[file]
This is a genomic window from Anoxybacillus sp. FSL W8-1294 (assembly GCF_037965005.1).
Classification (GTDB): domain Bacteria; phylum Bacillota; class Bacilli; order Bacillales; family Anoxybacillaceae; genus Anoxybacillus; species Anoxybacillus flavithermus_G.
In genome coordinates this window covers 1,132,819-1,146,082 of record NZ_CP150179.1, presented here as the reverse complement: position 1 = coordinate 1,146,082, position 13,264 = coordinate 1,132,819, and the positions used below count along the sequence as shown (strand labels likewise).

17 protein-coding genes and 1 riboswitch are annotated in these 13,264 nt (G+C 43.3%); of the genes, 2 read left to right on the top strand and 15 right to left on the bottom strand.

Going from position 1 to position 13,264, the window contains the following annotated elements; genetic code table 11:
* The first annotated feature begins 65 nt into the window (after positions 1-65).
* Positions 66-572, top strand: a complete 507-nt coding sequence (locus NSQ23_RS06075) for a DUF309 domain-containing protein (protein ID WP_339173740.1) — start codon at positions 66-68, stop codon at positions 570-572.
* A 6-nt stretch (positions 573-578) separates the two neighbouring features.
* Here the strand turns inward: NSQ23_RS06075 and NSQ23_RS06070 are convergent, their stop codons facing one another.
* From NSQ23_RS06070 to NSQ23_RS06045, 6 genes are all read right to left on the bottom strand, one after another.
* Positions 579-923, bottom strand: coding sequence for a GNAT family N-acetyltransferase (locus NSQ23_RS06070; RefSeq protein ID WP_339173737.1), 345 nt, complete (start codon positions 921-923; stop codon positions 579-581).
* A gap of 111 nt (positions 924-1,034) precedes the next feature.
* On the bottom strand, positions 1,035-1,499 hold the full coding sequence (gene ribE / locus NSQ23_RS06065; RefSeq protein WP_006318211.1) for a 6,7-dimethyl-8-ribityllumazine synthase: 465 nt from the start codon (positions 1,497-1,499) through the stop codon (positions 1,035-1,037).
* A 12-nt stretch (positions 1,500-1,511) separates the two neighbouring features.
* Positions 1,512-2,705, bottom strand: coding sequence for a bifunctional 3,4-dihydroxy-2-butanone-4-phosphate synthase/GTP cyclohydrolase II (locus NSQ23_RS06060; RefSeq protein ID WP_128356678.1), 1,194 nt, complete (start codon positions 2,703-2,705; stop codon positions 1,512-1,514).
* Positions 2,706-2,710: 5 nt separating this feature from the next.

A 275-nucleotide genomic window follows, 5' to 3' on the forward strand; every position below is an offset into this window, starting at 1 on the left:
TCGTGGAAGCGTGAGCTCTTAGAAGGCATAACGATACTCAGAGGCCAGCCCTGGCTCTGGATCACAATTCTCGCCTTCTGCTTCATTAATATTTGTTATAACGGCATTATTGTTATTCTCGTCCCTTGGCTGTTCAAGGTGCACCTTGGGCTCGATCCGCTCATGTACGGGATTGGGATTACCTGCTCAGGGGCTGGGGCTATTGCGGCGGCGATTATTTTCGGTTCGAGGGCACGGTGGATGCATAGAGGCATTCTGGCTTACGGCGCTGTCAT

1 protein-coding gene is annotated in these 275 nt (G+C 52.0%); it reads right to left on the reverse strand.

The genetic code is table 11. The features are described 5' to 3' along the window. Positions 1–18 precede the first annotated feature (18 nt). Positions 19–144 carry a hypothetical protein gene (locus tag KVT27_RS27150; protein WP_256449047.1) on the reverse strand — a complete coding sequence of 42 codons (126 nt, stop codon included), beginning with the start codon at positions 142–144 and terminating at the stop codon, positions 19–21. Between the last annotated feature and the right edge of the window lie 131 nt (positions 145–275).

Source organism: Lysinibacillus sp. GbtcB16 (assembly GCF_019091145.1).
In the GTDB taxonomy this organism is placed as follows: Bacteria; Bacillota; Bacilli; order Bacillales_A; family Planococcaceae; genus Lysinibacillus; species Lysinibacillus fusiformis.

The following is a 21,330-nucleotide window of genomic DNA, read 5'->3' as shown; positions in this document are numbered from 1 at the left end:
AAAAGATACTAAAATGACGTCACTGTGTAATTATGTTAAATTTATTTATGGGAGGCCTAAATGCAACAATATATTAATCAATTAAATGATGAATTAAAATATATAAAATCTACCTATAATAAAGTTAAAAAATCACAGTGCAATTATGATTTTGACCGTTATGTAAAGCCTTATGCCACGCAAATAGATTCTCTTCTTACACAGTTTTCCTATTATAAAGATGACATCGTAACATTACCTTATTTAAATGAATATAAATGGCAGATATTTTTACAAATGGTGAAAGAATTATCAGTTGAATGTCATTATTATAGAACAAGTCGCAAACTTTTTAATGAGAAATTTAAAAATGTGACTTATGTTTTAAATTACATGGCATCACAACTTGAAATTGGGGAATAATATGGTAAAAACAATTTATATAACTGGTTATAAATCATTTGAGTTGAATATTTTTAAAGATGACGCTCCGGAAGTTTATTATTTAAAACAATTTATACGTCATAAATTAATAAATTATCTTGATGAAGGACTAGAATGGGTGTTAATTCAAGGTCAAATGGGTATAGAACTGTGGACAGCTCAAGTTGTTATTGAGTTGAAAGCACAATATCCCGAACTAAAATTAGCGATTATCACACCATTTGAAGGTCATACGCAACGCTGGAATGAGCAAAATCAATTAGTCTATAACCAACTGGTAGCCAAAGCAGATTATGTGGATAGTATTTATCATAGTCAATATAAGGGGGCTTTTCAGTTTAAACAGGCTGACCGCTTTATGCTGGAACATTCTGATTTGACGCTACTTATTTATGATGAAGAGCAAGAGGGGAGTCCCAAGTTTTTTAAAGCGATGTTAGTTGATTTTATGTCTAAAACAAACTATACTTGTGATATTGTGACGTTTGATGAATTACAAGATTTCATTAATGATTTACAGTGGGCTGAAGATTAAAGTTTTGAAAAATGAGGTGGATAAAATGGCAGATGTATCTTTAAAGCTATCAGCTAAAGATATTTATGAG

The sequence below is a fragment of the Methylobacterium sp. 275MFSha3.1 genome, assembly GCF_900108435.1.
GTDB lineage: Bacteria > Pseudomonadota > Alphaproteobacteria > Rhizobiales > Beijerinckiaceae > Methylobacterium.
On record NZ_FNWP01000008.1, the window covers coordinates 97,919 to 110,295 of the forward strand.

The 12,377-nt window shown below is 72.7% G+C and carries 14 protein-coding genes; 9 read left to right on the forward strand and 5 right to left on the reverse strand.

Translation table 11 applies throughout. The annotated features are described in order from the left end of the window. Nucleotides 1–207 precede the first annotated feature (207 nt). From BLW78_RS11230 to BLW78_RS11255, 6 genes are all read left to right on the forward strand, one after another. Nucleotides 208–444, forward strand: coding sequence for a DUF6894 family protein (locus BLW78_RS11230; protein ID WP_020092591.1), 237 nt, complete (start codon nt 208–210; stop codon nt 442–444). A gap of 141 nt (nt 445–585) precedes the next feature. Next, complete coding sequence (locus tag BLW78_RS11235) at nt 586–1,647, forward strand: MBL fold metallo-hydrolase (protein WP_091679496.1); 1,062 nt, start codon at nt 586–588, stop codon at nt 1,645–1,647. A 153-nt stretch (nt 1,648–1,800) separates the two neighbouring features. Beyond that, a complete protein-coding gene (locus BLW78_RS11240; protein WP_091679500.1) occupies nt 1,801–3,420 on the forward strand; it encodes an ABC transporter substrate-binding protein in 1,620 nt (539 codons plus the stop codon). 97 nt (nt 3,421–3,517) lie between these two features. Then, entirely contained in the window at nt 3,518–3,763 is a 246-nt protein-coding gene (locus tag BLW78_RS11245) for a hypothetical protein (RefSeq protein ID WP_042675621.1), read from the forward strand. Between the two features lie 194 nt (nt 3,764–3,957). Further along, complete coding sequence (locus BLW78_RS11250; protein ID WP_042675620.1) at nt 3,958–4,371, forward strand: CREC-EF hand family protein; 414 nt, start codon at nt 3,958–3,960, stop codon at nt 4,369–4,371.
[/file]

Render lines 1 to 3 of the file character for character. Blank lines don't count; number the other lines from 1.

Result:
This is a genomic window from Anoxybacillus sp. FSL W8-1294 (assembly GCF_037965005.1).
Classification (GTDB): domain Bacteria; phylum Bacillota; class Bacilli; order Bacillales; family Anoxybacillaceae; genus Anoxybacillus; species Anoxybacillus flavithermus_G.
In genome coordinates this window covers 1,132,819-1,146,082 of record NZ_CP150179.1, presented here as the reverse complement: position 1 = coordinate 1,146,082, position 13,264 = coordinate 1,132,819, and the positions used below count along the sequence as shown (strand labels likewise).